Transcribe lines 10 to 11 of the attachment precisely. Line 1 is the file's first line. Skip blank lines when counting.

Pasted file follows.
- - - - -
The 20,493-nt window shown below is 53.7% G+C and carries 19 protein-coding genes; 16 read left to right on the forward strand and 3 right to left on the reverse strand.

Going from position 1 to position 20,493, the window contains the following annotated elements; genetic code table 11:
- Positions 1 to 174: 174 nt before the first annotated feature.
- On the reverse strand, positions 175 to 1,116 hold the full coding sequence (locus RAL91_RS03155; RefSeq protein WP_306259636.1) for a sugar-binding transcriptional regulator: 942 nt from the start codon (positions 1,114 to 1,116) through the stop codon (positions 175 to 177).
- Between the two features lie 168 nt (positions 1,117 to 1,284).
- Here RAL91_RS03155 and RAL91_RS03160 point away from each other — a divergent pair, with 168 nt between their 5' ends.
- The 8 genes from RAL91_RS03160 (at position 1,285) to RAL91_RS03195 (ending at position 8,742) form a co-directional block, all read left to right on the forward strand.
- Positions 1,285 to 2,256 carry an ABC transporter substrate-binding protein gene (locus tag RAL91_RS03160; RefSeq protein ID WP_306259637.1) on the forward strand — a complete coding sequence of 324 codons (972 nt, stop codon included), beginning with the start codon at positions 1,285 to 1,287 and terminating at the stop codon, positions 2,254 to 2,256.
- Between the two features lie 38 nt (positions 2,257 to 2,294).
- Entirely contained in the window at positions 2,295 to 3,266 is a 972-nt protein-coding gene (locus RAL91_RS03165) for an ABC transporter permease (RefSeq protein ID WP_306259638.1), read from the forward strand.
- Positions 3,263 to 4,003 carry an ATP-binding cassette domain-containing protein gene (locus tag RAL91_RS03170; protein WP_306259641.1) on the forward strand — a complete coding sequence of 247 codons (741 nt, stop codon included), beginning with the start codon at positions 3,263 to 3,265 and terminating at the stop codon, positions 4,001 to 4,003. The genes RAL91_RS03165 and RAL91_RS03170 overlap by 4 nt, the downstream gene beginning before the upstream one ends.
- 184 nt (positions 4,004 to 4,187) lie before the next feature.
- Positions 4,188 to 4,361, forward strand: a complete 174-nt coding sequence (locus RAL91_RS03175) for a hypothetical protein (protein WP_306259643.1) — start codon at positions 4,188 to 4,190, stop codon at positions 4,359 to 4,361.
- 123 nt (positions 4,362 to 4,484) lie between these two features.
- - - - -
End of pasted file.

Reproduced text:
- Entirely contained in the window at positions 2,295 to 3,266 is a 972-nt protein-coding gene (locus RAL91_RS03165) for an ABC transporter permease (RefSeq protein ID WP_306259638.1), read from the forward strand.
- Positions 3,263 to 4,003 carry an ATP-binding cassette domain-containing protein gene (locus tag RAL91_RS03170; protein WP_306259641.1) on the forward strand — a complete coding sequence of 247 codons (741 nt, stop codon included), beginning with the start codon at positions 3,263 to 3,265 and terminating at the stop codon, positions 4,001 to 4,003. The genes RAL91_RS03165 and RAL91_RS03170 overlap by 4 nt, the downstream gene beginning before the upstream one ends.